Using the wrong version of a compound phrase or word is a very common error. Compounds can be rather confusing, especially for those of you learning English as a second language. it is, however, extremely important to learn the differences between certain compounds, such as every day and everyday as these common expressions have different meanings.
Learning the differences will help you a great deal with your writing, improving clarity and fluency. so, let’s look at the most common and somewhat confusing compounds.
Every day is a two-word expression and is an adverb (an adverb modifies a verb or an adjective) and it shows how frequently something is done:
I travel by bus to work every day.
It rained every day on my holiday
Everyday is an adjective that is used to show that something is ordinary or commonplace. This word modifies a noun:
Hunger in the third world is an everyday problem for millions of people.
She wore an everyday dress to the christening.
A lot is a two-word phrase which means very much, a great deal. It’s an informal expression, so it is best to not use it in formal pieces of writing.
There is no such word as a lot, so it should never be used
Never mind / Nevermind
Never mind is a two-word term which means to request that something is disregarded and paid no attention to.
Never mind the boy on the stairs.
It is a far more common term than nevermind, which is an old-fashioned noun which means notice or attention and is used in a negative sense:
Pay no nevermind to the boy on the stairs.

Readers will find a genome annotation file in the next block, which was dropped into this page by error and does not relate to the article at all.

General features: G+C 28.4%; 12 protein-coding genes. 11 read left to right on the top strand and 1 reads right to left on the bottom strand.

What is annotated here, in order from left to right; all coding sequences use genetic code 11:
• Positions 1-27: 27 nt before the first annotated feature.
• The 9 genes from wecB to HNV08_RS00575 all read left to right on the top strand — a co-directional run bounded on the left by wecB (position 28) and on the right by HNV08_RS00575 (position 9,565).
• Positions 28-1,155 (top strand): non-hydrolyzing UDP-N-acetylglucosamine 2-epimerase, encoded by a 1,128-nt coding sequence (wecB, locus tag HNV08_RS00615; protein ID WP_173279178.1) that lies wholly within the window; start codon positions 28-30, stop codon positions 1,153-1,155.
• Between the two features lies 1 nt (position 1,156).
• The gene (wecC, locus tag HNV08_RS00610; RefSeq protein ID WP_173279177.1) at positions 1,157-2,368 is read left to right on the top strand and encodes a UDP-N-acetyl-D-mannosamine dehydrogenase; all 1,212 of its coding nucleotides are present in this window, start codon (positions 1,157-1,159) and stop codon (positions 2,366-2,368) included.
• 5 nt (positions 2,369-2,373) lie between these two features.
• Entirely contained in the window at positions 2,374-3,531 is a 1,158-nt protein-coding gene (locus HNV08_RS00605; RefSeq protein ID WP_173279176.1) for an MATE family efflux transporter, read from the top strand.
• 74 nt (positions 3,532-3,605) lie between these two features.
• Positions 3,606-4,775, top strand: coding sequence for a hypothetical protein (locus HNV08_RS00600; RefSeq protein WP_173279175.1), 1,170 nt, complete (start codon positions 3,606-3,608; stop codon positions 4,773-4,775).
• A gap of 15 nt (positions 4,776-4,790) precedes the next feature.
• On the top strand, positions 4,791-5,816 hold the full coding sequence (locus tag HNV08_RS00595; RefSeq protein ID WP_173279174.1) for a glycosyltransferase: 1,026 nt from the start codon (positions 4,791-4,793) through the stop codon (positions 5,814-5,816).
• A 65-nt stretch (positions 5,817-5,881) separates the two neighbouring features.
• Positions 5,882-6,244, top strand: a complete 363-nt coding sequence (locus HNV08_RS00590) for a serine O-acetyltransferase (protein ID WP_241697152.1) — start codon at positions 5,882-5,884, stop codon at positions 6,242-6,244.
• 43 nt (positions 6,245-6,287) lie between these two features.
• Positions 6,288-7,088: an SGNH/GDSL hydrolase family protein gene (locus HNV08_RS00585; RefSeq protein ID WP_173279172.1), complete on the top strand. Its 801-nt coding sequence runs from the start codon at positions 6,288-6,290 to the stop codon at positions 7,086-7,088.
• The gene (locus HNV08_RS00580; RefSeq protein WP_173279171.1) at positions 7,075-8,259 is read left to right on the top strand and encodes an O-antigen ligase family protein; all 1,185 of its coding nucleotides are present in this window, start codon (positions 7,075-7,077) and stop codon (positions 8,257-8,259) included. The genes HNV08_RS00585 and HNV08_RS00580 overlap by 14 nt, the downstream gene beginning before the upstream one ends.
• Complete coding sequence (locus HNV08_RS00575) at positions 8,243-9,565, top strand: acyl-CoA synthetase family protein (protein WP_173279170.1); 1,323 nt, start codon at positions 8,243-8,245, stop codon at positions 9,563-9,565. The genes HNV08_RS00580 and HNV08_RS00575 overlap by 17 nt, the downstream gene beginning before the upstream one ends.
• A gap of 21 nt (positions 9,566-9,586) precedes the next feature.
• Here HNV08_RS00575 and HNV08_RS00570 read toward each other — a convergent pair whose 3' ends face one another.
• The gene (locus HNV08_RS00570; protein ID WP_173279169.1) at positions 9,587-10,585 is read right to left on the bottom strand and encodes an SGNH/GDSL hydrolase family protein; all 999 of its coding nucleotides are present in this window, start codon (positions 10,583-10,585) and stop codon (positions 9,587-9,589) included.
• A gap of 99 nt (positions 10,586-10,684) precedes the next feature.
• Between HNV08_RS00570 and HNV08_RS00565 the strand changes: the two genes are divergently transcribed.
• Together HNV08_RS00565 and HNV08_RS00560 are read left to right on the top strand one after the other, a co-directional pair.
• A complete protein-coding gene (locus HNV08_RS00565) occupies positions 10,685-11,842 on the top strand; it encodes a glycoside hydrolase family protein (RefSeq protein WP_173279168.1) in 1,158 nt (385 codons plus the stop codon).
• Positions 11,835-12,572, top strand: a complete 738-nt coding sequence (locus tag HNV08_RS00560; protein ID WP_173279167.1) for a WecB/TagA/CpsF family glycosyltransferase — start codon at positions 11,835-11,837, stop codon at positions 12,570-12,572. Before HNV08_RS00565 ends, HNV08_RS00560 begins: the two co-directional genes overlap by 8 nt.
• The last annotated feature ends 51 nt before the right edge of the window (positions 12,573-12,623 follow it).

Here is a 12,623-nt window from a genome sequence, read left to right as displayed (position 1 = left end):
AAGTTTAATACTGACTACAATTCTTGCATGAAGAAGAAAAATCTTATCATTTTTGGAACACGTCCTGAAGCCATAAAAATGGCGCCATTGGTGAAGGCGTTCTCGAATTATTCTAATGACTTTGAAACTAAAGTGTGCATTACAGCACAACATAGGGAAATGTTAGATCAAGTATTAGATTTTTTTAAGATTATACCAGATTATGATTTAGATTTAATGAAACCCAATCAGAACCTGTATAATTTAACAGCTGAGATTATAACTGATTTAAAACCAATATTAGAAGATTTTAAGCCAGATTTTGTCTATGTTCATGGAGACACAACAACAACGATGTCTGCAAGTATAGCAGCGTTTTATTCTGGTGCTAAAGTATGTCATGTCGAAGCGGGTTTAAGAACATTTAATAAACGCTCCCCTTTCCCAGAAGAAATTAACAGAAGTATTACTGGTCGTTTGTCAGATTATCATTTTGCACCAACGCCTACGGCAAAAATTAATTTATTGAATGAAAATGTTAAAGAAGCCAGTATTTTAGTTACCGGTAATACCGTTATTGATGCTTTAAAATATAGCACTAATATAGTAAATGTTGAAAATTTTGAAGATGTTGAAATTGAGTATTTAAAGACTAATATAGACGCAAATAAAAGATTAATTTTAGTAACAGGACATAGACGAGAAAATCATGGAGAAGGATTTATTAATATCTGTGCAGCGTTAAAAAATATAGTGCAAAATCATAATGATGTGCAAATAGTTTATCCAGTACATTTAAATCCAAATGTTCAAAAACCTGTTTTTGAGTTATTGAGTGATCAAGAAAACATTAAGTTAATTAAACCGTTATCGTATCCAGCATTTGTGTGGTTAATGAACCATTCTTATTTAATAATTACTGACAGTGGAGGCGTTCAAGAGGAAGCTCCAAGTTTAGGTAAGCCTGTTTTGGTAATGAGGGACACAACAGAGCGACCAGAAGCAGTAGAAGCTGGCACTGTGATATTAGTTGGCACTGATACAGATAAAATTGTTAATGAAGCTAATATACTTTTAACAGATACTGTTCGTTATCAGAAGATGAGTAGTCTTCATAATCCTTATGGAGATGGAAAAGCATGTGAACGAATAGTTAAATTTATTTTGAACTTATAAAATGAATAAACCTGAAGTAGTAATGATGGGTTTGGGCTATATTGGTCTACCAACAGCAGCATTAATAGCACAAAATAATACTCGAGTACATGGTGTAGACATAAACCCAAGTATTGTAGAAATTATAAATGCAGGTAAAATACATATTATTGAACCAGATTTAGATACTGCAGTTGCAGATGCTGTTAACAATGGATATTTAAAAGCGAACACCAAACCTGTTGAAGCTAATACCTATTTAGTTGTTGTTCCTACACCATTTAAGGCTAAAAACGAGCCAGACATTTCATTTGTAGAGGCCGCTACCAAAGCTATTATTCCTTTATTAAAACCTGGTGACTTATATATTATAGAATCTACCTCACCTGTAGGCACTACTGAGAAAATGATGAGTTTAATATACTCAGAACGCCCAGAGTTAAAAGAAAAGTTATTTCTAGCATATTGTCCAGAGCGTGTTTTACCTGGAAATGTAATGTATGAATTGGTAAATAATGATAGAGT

Altogether / all together
All together means as a group or something happening at the same time.
They sang the song all together.
Altogether is an adverb which means wholly, entirely, totally and is often used to modify an adjective:
It’s an altogether modern approach to the problem of third world hunger.
These expressions can be particularly confusing. It’s actually best to use all right as alright is its non-standard version and should not be used in formal pieces of writing.
Is everything all right at school?
Usually, the two-word version of compound words is the verb form and the similar version is a noun or adjective.
Make up is a two-word verb expression and is the verb form:
Children make up such wonderful stories.
Makeup is both a noun and an adjective:
She wears makeup to school (noun)
He took a makeup exam at school last week. (adjective)
Please back up your files when using your computer. (verb)
You need to make backup files of your essays. (adjective)
Sarah always forgets to make a backup of her essays. (noun)
Please pick up your clothes and put them on the chair. (verb)
Stop flirting with me Your pickup lines are dreadful (adjective)
He own lots of pickup trucks. (noun)
We have to set up the experiment in the science lab. (verb)
There are no setup instructions to program the video. (adjective)
This setup will take hours to do (noun)
It was hard to wake up this morning. (verb)
I need a wake-up call tomorrow please. (adjective – note the hyphen used to connect the two words together)
She knows now to look after her health. having the ‘flu was a good wakeup.
Work out / Workout
I should work out every day in order to get fit. (verb)
When I join the gym, I will buy some new workout clothes. (adjectives)
The fitness trainer gave me a hard workout. (noun).